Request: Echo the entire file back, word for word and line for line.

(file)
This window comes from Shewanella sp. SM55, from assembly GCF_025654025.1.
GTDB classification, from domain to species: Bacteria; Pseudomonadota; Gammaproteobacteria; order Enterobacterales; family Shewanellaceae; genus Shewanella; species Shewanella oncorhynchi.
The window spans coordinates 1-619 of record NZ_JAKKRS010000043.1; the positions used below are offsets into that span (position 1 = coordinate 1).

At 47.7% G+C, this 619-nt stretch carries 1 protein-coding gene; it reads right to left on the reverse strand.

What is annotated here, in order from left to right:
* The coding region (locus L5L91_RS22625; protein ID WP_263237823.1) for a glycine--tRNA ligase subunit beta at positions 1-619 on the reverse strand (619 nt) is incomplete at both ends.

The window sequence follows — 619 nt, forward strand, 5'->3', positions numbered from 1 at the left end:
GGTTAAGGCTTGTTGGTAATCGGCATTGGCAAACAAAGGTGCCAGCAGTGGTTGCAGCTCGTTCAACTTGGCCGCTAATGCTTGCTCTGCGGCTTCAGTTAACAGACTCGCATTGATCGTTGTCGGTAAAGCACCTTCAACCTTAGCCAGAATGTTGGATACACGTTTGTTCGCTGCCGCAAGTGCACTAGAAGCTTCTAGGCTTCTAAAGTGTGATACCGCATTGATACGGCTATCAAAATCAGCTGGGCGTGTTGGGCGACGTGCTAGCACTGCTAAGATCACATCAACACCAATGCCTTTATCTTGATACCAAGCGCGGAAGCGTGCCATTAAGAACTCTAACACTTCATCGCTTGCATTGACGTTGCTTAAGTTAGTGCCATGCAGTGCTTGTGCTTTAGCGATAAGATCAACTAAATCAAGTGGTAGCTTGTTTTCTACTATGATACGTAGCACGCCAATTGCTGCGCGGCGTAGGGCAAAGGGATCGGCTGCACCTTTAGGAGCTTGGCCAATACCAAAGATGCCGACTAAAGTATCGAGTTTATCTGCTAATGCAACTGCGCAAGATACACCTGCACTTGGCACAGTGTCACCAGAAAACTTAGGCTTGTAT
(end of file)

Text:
This window comes from Shewanella sp. SM55, from assembly GCF_025654025.1.
GTDB classification, from domain to species: Bacteria; Pseudomonadota; Gammaproteobacteria; order Enterobacterales; family Shewanellaceae; genus Shewanella; species Shewanella oncorhynchi.
The window spans coordinates 1-619 of record NZ_JAKKRS010000043.1; the positions used below are offsets into that span (position 1 = coordinate 1).

At 47.7% G+C, this 619-nt stretch carries 1 protein-coding gene; it reads right to left on the reverse strand.

What is annotated here, in order from left to right:
* The coding region (locus L5L91_RS22625; protein ID WP_263237823.1) for a glycine--tRNA ligase subunit beta at positions 1-619 on the reverse strand (619 nt) is incomplete at both ends.

The window sequence follows — 619 nt, forward strand, 5'->3', positions numbered from 1 at the left end:
GGTTAAGGCTTGTTGGTAATCGGCATTGGCAAACAAAGGTGCCAGCAGTGGTTGCAGCTCGTTCAACTTGGCCGCTAATGCTTGCTCTGCGGCTTCAGTTAACAGACTCGCATTGATCGTTGTCGGTAAAGCACCTTCAACCTTAGCCAGAATGTTGGATACACGTTTGTTCGCTGCCGCAAGTGCACTAGAAGCTTCTAGGCTTCTAAAGTGTGATACCGCATTGATACGGCTATCAAAATCAGCTGGGCGTGTTGGGCGACGTGCTAGCACTGCTAAGATCACATCAACACCAATGCCTTTATCTTGATACCAAGCGCGGAAGCGTGCCATTAAGAACTCTAACACTTCATCGCTTGCATTGACGTTGCTTAAGTTAGTGCCATGCAGTGCTTGTGCTTTAGCGATAAGATCAACTAAATCAAGTGGTAGCTTGTTTTCTACTATGATACGTAGCACGCCAATTGCTGCGCGGCGTAGGGCAAAGGGATCGGCTGCACCTTTAGGAGCTTGGCCAATACCAAAGATGCCGACTAAAGTATCGAGTTTATCTGCTAATGCAACTGCGCAAGATACACCTGCACTTGGCACAGTGTCACCAGAAAACTTAGGCTTGTAT